Bart is very atypical, however, because this is his 2nd bout with OSA. He had been cancer free for almost 6 years when a lump on his side was removed and confirmed to be OSA.

    In any event, I really do appreciate you spending time to discuss this with all of us.

    Darcy & Bart

    • Bart is a Tripawd Hero! You’re right – Bart’s story is very unique and he’s probably the only case out there so you’re in murky water as what is best. Going with your gut at this point and celebrating Quality of Life is always a superb strategy. Let’s hope these last 4 round of chemo for Bart are his last, kicking OSA and all other cancers to the curb. We love Bart!
      ~ Katy & Jackson

    • Darcy, as hard and emotional as they’ve been, every decision you’ve made on this journey has worked together to help Bart continue being the amazing, inspawrational hero that he is. This latest decision had to be so difficult but is sure to help him continue thriving and sharing his successes with the world. May he hop on for a long, long time!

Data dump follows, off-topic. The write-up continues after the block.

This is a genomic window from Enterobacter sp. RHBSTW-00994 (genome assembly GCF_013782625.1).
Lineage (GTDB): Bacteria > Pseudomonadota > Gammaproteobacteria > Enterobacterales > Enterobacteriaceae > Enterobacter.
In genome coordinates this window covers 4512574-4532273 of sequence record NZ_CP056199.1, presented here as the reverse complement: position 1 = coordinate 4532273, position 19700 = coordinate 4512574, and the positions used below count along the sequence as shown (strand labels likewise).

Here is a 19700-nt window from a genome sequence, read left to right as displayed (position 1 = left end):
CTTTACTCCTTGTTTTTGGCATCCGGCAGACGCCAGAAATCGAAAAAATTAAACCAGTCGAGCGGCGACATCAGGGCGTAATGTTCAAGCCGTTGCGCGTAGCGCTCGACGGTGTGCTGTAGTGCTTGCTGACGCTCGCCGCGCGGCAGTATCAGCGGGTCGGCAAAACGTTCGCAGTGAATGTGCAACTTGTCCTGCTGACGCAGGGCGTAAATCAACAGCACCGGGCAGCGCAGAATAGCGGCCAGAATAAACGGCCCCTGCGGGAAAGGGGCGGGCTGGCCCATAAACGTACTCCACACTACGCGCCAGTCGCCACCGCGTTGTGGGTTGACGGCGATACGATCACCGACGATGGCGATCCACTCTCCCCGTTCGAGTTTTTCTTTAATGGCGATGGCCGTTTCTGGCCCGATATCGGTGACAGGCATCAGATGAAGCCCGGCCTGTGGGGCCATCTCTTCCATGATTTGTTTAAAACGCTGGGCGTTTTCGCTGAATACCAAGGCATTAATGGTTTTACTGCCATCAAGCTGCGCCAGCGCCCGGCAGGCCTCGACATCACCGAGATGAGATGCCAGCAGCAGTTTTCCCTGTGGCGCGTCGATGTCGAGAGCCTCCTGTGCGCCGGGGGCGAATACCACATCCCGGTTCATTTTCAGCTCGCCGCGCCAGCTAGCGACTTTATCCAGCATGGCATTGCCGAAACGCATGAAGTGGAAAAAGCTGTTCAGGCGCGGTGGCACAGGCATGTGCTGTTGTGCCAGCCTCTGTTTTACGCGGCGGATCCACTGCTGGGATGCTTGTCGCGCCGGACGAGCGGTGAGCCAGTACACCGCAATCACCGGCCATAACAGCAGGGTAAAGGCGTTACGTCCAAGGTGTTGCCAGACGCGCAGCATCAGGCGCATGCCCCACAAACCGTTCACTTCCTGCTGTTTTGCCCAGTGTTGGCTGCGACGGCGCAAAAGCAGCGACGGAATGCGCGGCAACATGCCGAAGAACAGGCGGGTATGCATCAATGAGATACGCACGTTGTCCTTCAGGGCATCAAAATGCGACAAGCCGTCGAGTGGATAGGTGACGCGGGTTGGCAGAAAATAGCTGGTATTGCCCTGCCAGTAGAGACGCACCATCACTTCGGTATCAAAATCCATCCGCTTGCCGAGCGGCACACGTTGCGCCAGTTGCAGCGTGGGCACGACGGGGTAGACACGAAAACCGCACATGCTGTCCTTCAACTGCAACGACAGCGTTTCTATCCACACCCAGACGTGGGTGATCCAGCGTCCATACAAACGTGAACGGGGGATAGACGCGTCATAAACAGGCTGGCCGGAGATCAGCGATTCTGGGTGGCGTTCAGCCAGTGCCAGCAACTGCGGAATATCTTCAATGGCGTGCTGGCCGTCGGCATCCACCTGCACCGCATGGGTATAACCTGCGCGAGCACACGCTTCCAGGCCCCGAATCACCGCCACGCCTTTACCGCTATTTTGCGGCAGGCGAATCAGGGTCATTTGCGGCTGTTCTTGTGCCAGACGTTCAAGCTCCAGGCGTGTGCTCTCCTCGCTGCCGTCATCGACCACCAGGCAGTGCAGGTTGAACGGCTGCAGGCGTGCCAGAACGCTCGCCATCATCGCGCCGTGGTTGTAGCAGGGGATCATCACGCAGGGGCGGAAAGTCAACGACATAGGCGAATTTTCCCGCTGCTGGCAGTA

• As someone just entering this scary journey, I would give anything to make six years with my Eva. She’s only three. I read Bart’s journey and just have so much hope and faith in the potential that my princess might have more than just a day count. I want so badly to be at the point where I can’t remember how many days since all of this began. You’re all such helpful and inspirational people and you’re helping me so much on what is proving to be such a difficult night.

      • Eva and family, thank you for the beautiful feedback. We are here for you so please join us and let us know how we can help OK?